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Nick Wagner 

Law enforcement officials stand next to a covered body at the scene of a fatal shooting at the First Baptist Church in Sutherland Springs, Texas, on Sunday, Nov. 5, 2017. (Nick Wagner/Austin American-Statesman via AP)

Election 2017
Election Preview 2017: Imprisoned, deceased mayoral candidates still on ballot in Cumberland County

Voters in the Carlisle and New Cumberland boroughs will be confronted with unusual situations in their mayoral races when polls open at 8 a.m. Tuesday.

One of Carlisle residents’ choices for mayor is currently incarcerated. One of New Cumberland’s options is deceased.

Carlisle’s Republican candidate for mayor Scott Robinson is currently in the county jail in relation to an incident in May that resulted in multiple criminal charges. He is running against Democratic candidate Tim Scott.

New Cumberland’s Democratic mayoral candidate, Natalie Gehosky, passed away on Oct. 28, according to her obituary. She is running against Republican candidate Doug Morrow.

Both candidates, however, will appear on their boroughs’ ballots on Tuesday, according to the Cumberland County Bureau of Elections.

Ballots had already been finalized before Gehosky’s death, said Cumberland County Elections Director Bethany Salzarulo.

“If she were to win, it would be handed back to the borough to handle vacancies however they do that, according to their code,” Salzarulo said.

“All we are doing is certifying the election results and returning them to the borough.”

There is also no statute barring an incarcerated person from appearing on a ballot, Salzarulo said. Robinson’s residency and voter registration were checked and found to be correct when he filed his petition for candidacy prior to the primary, Salzarulo said.


If Gehosky where to win New Cumberland’s mayoral race, the Pennsylvania borough code mandates that the borough council appoint an interim mayor within 30 days of the seat being vacant, said New Cumberland Borough Council President Jack Murray.

“She was my neighbor for a very long time,” Murray said. “We all feel terrible about it. Her husband served with us on the council for several years as well.”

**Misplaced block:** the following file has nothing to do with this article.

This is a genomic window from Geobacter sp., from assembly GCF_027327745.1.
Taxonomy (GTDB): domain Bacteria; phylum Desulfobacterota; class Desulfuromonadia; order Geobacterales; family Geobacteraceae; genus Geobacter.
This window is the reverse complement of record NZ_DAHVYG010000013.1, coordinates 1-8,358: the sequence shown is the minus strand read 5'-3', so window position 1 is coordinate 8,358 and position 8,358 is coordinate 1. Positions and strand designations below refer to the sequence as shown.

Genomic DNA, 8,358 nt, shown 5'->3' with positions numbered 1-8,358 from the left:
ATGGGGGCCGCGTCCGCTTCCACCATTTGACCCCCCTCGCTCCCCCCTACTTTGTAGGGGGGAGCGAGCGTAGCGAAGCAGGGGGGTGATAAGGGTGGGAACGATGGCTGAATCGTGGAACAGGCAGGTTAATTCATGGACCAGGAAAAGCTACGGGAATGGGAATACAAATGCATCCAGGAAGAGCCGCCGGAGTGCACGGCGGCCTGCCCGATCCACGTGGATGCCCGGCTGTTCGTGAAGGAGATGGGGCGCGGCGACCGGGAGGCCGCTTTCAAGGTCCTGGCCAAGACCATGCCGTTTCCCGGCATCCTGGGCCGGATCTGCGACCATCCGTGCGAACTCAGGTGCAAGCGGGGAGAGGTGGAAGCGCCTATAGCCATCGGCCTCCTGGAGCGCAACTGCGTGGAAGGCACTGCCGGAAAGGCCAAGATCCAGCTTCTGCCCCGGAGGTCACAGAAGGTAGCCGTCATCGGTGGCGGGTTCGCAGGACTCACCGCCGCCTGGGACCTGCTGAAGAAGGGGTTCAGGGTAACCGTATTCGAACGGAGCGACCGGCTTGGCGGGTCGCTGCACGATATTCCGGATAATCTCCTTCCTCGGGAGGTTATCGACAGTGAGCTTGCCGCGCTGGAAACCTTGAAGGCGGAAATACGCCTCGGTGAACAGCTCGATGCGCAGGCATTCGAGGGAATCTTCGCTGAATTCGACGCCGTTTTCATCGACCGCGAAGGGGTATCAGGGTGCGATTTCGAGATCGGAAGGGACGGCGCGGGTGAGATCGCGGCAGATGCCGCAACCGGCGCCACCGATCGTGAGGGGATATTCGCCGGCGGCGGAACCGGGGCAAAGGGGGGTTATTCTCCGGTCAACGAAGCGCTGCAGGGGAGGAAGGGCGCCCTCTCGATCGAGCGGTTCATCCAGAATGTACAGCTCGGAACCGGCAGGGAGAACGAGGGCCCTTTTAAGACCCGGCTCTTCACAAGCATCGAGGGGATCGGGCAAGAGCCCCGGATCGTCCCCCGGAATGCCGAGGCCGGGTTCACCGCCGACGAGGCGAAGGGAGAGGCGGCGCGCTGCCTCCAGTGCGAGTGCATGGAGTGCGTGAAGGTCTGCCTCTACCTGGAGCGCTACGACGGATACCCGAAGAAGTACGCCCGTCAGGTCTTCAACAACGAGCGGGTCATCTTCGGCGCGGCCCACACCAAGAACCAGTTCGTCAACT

In previous cases of vacancy in New Cumberland the council soutgh interim appointees of the same political party, Murray said, although it is not a requirement under Pennsylvania municipal law.

“There is no statute I’m aware of that says it has to be someone of the same party,” Murray said. “I believe that has been the case in every previous instance, but I don’t know there’s a law that says it has to be.”

Should Gehosky win the election and council is unable to reach a decision on an appointee to serve until the next election, the issue moves to the borough’s vacancy board — which consists of the council members plus an non-council chairperson — and can be further referred to the court of common pleas if still deadlocked.

The Carlisle situation is somewhat more complex, as Robinson has not retired or passed away, and thus the office is not vacant per se.


Rather, on the evening of May 16 — the night of the primary — Robinson was arrested by Carlisle police after allegedly getting into an altercation with the tenants of a rental property he owns in Carlisle. Police said Robinson allegedly broke a window at his property with a hammer and then proceeded to try to break down the door to the home with power tools, prompting the tenants to call police.

Officers described Robinson’s behavior as erratic and stated that he threatened to fight them, resulting in the use of a Taser. Robinson was known to officers from prior incidents and has a “propensity to fight with authorities,” according to the officers’ affidavit.

Robinson was charged with felony burglary, criminal trespass, misdemeanor resisting arrest, disorderly conduct and summary criminal mischief.

The Cumberland County Republican committee issued a statement that they had not been involved in Robinson’s nomination effort, and were unaware of his background. Robinson was encouraged to step down from the ballot, but apparently did not.

If Robinson is elected, the Pa. borough code has several potential ways for Robinson to be removed from office. Section 801 of the code states that, before being sworn into office, elected officials “shall present a signed affidavit to the borough secretary” stating that they have “resided in the borough continuously” for at least one year prior to election.

This raises the question of if Robinson would be able to present said affidavit and/or be sworn in from jail. And with him having resided at the county jail for several months, would that break the borough residency requirement?

If a candidate “fails to qualify” for office within 10 days of the beginning of their term, Section 903 of the code states that the borough council may vote to declare the seat open and appoint a successor. Failure to qualify could include inability to prove residency or take an oath of office.

Further, Section 904 states that elected officials can be removed “on conviction of misbehavior in office or of an infamous crime.”

Carlisle Borough Councilman and Deputy Mayor Sean Shultz said that there is some case law qualifying felonies as “infamous crimes” per the borough code, and thus grounds to remove an elected official. The council has briefly discussed the matter, Shultz said.